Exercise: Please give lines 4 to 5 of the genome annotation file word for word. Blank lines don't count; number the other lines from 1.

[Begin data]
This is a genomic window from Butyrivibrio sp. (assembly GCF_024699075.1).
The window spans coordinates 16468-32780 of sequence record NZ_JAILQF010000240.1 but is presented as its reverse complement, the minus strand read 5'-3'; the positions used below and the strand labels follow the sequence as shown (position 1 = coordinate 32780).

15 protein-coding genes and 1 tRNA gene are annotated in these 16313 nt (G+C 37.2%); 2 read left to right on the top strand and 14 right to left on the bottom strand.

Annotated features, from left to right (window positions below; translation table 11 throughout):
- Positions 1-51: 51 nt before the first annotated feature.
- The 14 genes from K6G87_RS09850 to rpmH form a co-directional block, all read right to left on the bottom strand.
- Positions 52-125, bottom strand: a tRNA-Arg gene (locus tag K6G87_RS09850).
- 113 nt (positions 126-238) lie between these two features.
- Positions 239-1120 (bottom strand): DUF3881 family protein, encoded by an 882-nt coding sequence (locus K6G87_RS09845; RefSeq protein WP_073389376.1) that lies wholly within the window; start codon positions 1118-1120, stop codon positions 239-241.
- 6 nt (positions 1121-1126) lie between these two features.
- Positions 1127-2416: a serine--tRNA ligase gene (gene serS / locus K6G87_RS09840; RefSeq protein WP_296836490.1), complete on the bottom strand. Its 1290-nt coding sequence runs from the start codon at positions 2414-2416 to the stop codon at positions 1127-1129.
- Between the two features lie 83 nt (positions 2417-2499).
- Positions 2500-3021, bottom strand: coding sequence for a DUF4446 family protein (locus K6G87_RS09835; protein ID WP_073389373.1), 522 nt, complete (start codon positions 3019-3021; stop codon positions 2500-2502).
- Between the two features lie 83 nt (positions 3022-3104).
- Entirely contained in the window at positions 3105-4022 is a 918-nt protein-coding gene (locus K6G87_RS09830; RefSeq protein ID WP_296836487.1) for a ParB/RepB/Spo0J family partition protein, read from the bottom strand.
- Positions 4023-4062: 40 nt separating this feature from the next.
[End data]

Annotated features, from left to right (window positions below; translation table 11 throughout):
- Positions 1-51: 51 nt before the first annotated feature.